One can apprehend the subordinated role of women in the Japanese society by looking at the geisha profession in Japan, the fitting role of a geisha, Sayuri's attractiveness, and Japanese men's appreciation of geisha's virginity throughout this book. With his decade of research in Japanese culture and the geisha life, Arthur Golden created an exceptional novel which expresses ravishing and interesting perspective about a geisha's life and the role of women in the Japanese society in his "Memoirs of a Geisha."
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5.0 out of 5 stars Engulfed in her life!, Dec 3 2007
By 
M. McDonald (Canada) - See all my reviews
(REAL NAME)   
This review is from: Memoirs of a Geisha (Hardcover)
From the very first page of this book I was enthralled. The book is so well written. All the emotions in this book is astounding. While reading the book I could see myself living right beside all the characters, experiencing their lives.

If you have not read it, please do. There is so much detail in the book itself that the movie misses.
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4.0 out of 5 stars great story, July 10 2007
By 
Toni Osborne "The Way I See It" (Montreal, Canada) - See all my reviews
(TOP 100 REVIEWER)   
This review is from: Memoirs of a Geisha (Paperback)
A remarkable and breathtaking novel, the author unlocks the complex world of rituals with insight, grace and intelligence. It is beautifully written and immensely believable.One can easily enter this exotic world where appearances are so important.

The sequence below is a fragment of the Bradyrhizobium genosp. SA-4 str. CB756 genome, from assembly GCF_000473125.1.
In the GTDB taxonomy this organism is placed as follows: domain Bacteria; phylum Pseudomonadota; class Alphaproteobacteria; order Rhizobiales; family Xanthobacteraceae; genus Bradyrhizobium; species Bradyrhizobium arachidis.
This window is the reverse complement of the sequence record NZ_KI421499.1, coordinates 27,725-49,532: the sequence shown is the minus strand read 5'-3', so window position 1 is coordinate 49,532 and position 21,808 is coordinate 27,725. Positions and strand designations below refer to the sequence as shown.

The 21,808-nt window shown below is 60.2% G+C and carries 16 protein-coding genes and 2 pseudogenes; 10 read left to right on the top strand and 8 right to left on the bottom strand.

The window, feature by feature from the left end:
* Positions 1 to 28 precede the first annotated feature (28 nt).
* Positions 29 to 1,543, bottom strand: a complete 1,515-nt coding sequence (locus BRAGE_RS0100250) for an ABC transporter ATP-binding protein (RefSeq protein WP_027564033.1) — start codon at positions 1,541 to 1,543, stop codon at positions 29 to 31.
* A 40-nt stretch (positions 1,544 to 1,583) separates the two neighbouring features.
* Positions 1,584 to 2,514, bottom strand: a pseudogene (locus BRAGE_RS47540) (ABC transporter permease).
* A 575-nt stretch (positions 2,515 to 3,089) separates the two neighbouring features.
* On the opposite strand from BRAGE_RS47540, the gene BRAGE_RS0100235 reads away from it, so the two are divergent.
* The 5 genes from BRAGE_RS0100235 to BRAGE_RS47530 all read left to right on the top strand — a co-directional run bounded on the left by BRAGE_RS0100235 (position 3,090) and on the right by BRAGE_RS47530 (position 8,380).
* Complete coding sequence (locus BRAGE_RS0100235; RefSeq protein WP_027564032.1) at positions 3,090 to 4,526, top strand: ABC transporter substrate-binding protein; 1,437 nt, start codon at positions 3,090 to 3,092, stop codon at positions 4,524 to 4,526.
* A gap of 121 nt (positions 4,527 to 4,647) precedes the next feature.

The story spans a lifetime, a girl is sold into slavery at a very young age by her father and is taken away from her village only to be groomed into beguiling the most powerful men. This story is seen through the eyes of the main character as she struggles to become and to be one of the most sought geisha in Gion .

This part fairy tale and part historical novel drew me in from the very first page. I wonder how close the movie came in describing this world without falling into too much Americanism, well maybe I will have to watch the DVD one day and judge for myself.
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1.0 out of 5 stars White Man's Fantasy...I give this book a half star., Feb. 23 2000
This review is from: Memoirs of a Geisha (Paperback)
Sayuri's a perfect male fantasy: An Asian sex slave with western features (grey/blue eyes). Now, why couldn't she just have been a drop dead gorgeous Japanese woman? Why the colored eyes? But that's not what gets me. Would any intelligent person fall in love with the type of man who takes her away from her dying folks, forces her sister to be a cheap ol' hooker, and pays her way to becoming a dumb little tea pourer? I'm talking about the Fisheries Manager and the man who eventually ended up being her sugar daddy. For Christ sake, these men were old enough to be her father! Talk about pedophelia and hooking. This book is pretty sick...sugar coating the male intent with a very willing female narrator.
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Memoirs of a Geisha
Memoirs of a Geisha by Arthur Golden (Paperback - Jan. 26 1999)